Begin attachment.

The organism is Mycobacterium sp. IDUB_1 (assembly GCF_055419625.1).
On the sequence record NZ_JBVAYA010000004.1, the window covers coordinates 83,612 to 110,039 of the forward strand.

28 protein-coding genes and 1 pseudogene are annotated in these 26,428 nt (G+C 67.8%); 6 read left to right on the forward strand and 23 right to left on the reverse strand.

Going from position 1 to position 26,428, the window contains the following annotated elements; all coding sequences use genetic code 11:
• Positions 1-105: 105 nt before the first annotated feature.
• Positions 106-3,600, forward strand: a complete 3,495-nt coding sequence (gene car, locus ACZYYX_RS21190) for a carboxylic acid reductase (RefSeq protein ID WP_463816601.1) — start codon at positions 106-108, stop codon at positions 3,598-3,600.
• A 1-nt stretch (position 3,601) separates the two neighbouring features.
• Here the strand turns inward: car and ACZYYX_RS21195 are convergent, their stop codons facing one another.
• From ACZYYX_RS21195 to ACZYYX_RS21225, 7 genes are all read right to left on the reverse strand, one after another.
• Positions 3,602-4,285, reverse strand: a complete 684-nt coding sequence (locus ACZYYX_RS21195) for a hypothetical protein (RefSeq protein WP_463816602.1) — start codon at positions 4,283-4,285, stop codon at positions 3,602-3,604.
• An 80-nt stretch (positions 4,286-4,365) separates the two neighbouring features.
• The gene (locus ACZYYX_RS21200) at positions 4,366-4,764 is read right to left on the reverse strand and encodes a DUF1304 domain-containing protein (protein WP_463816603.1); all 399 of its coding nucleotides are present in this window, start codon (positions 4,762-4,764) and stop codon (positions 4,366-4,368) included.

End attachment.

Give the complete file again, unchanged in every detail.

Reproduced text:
The organism is Mycobacterium sp. IDUB_1 (assembly GCF_055419625.1).
On the sequence record NZ_JBVAYA010000004.1, the window covers coordinates 83,612 to 110,039 of the forward strand.

28 protein-coding genes and 1 pseudogene are annotated in these 26,428 nt (G+C 67.8%); 6 read left to right on the forward strand and 23 right to left on the reverse strand.

Going from position 1 to position 26,428, the window contains the following annotated elements; all coding sequences use genetic code 11:
• Positions 1-105: 105 nt before the first annotated feature.
• Positions 106-3,600, forward strand: a complete 3,495-nt coding sequence (gene car, locus ACZYYX_RS21190) for a carboxylic acid reductase (RefSeq protein ID WP_463816601.1) — start codon at positions 106-108, stop codon at positions 3,598-3,600.
• A 1-nt stretch (position 3,601) separates the two neighbouring features.
• Here the strand turns inward: car and ACZYYX_RS21195 are convergent, their stop codons facing one another.
• From ACZYYX_RS21195 to ACZYYX_RS21225, 7 genes are all read right to left on the reverse strand, one after another.
• Positions 3,602-4,285, reverse strand: a complete 684-nt coding sequence (locus ACZYYX_RS21195) for a hypothetical protein (RefSeq protein WP_463816602.1) — start codon at positions 4,283-4,285, stop codon at positions 3,602-3,604.
• An 80-nt stretch (positions 4,286-4,365) separates the two neighbouring features.
• The gene (locus ACZYYX_RS21200) at positions 4,366-4,764 is read right to left on the reverse strand and encodes a DUF1304 domain-containing protein (protein WP_463816603.1); all 399 of its coding nucleotides are present in this window, start codon (positions 4,762-4,764) and stop codon (positions 4,366-4,368) included.